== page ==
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Berlin Marathon 2014

Yeah! A new record: 2:02:57! That was the world-record time for the winner.
My own record was that I took more than five hours this time: 5:15:59.

Would've like to have completed at under five hours, but this is a good indication that my full marathon runs are over. Next year, I hope to participate with the skaters. Less stress for the knee joints and more entertaining way to spend viewing Berlin on the last weekend in September.

I started in last big H-block where the slow runners and the first-timers are put. My number was 5510. Didn't get to cross the starting line till almost 25 minutes after the start for the fast runners.

Kept on the lookout for moral supporters. Did see some supporters for my morale (note difference in spelling) were (in order of appearance): Karen Axelrad (she took to picture on the right, had just doused myself a bit), Giesela Kent, some JFK school alumni, and my dear Edie at the Kaiser-Wilhelm-Gedächniskirche. If there were others, I didn't see then, or maybe they couldn't get my attention. Other kids and adults would read my first name on my number though and call out personal encouragements.

Coming down the Kudam towards Edie (Click all pictures to enlarge.)

Going up the Tauenzien away from Edie

Got a fair amount of entertainment from reading other runner's T-shirts:

Met and saw some interesting runners on the stretch:

Spectators cheering us on included groups of kids who had their hands stretched out to slap as you ran by. Many bands along the way to, playing invigoring music. Did some knee-up strutting past some quick beating drum bands. The change of pace was amusing for the musicians and a good yet brief change of pace for the legs.

Sang or called out also to various groups, which you'd meet a couple times along the route as they leap-frogged ahead. They liked my lyrics:

My left knee started aching at about 2/3 of the route; long way still to go. I had a serious word–in silent–with the knee, "I MUST FINISH THIS LAST MARATHON!" The mantra seemed to work, as the 55-year-old knee didn't give me much trouble anymore after that. Fortunately, I didn't suffer any injury; no blisters, bruises, or cramps. I took it moderately enough (8 km/h after all on average), so nothing more than a healthy muscle ache.

Refreshments were in good supply at least every 5 kilometers. An important one was at the foot of a slight hill going up Lenzallee. PowerBar was passing out energy blends and gels. People were going up the hill rather slowly there anyway, but that may also have been due to the quite sticky pavement. In any case, for ecological reasons, I always dropped my water cups into garbage cans or handed them to moral supporters to dispose of properly.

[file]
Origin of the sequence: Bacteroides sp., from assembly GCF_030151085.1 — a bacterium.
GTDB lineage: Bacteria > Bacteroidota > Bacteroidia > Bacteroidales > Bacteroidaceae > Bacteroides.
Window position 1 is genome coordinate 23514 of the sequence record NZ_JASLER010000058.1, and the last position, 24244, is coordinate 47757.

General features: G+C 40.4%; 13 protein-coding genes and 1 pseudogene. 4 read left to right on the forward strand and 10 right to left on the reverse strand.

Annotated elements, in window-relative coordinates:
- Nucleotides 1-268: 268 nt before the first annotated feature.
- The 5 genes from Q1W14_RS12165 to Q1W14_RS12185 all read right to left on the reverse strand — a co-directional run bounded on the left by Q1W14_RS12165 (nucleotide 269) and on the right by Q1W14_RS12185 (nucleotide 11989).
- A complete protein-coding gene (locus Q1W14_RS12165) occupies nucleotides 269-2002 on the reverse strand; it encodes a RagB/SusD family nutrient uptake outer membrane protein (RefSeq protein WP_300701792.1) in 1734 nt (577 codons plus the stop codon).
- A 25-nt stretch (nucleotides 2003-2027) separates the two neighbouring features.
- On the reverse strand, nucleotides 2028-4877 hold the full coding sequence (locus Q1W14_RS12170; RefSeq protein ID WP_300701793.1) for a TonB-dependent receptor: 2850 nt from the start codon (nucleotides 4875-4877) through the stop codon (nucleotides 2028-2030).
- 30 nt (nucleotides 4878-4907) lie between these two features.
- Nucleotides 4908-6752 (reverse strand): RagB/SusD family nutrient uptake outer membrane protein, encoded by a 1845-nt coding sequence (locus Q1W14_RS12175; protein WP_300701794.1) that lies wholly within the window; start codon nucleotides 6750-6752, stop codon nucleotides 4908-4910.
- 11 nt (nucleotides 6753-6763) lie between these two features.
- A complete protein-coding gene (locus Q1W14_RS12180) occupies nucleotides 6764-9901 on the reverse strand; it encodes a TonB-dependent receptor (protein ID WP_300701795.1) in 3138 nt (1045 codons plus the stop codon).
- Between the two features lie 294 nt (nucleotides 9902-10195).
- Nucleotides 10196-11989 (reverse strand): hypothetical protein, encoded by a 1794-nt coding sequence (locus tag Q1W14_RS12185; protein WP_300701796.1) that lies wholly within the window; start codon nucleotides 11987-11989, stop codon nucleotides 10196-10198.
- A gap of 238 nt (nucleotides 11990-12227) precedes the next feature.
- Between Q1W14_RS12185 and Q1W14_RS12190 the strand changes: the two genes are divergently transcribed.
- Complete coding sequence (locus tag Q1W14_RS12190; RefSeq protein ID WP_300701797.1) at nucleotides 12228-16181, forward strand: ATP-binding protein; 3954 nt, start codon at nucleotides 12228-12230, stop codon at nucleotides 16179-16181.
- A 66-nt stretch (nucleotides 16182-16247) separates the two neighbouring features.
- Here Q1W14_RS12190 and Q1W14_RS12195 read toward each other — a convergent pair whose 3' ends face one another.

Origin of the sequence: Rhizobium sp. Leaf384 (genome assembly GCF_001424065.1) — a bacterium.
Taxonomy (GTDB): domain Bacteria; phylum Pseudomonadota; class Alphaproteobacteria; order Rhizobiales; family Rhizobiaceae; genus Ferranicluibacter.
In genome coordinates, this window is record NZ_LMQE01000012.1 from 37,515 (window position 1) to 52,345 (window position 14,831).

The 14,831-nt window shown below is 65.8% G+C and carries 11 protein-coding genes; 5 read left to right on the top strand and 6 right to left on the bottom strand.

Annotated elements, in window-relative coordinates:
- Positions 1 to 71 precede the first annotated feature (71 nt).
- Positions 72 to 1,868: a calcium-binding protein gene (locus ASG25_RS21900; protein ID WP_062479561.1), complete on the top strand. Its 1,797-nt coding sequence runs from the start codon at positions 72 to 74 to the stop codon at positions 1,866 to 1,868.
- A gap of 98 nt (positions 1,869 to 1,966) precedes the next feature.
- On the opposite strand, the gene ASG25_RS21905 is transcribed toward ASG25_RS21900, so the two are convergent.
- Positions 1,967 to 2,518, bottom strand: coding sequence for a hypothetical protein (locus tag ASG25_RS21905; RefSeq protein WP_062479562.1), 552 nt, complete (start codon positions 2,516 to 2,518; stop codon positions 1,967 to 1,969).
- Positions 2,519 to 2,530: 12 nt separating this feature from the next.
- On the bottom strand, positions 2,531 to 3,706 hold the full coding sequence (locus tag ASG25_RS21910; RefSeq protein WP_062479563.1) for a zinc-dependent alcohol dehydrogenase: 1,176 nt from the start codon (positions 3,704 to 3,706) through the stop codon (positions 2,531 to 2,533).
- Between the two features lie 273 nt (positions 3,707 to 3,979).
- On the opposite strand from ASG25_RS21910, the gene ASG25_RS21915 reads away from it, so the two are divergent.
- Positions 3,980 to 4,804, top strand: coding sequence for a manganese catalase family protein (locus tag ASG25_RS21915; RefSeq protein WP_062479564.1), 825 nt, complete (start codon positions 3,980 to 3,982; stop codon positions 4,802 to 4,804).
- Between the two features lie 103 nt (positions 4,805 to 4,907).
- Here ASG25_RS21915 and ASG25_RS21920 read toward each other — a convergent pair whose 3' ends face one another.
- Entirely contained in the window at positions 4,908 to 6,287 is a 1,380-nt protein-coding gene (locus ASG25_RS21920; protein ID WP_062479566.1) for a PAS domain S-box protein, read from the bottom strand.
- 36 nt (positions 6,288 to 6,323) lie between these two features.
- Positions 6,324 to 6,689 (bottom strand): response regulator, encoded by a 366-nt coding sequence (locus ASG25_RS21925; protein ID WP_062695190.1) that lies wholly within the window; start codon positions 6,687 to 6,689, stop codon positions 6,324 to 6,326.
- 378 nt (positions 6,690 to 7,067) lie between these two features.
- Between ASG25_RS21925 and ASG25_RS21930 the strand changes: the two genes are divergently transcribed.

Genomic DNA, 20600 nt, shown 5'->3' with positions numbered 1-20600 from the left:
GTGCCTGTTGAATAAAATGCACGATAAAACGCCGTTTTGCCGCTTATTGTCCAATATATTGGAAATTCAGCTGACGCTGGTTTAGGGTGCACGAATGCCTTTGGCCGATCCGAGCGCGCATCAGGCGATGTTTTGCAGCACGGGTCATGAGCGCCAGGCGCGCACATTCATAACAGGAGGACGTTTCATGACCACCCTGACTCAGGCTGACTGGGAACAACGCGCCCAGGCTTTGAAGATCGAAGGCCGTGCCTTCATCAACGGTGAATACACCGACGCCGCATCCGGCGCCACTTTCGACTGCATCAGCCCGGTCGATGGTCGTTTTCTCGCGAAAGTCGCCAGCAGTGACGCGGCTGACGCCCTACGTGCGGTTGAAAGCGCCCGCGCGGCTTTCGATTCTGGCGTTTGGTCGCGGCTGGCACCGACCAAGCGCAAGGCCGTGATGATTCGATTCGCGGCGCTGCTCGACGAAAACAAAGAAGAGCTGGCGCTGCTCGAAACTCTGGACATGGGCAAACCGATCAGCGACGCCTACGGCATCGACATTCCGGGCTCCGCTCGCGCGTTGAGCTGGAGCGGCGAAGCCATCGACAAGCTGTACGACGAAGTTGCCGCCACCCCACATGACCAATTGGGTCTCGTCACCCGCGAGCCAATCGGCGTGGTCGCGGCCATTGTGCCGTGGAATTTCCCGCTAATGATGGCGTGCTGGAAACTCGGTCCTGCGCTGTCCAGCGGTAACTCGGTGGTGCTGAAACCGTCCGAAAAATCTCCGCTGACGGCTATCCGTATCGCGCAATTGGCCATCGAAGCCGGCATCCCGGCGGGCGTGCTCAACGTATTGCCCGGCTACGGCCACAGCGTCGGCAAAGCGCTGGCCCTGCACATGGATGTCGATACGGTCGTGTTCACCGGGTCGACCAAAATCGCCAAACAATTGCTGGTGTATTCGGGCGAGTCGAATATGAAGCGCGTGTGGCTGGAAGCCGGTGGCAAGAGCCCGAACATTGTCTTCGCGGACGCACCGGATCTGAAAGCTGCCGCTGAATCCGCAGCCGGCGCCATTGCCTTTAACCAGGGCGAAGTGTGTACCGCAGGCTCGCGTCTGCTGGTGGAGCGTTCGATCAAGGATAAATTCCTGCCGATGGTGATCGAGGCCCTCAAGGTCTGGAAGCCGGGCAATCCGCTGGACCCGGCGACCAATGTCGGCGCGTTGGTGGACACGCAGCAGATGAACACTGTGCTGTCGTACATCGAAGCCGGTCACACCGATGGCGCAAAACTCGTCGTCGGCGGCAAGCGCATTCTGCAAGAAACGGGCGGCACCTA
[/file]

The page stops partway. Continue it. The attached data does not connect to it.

After rounding Gendarmenmarkt, I sped up for the final stretch down Unter den Linden still passing many along the way, through the Brandenburg Gate "Yippee, Gironimo!", and then the last 200 meters to cross the finish line "We beat the Persians!" (famous last words).
Video on Youtube

I certainly was elated then when the medal was hung onto my neck. After picking up my clothing bag (didn't bother to change then, sorry), my alcohol-free Bavarian beer, and bag of snacks, I found my way out to the front of the Reichstag were I met up with Edie at the letter "B" in the family meeting area ("C" can be seen behind us.) Those yellow foils all over the place were passed out to runners so they could wrap themselves in to keep from getting cold or to lie down on. Didn't need one myself.

We took the S-Bahn home from Hauptbahnhof then. A runner father in the train told his teenage daughter to give up her seat for me, thanks.

So, to close the day, Edie and I went to a local restaurant to celebrate.

Some conclusions on the results and the ratio of finishers. I came in at 20846 out of 22210 men, i.e. in the last 10%. Add 6790 women, that is exactly 29000 finishers. There were 40 thousand officially registered starters yet a quarter didn't even start! About a thousand must have quit during the race. Read in the Berliner Morgenpost on Monday, which also published the alphabetical list of all the finishers, that this poor result ratio may have had to do with the fact that participants were admitted by lottery this time. It cost 98 euro to run, yet so many defaulted. Maybe the organizers ought to return to a first-come-first-serve basis, where participants are more eager to take part if they have to try harder to register on time.

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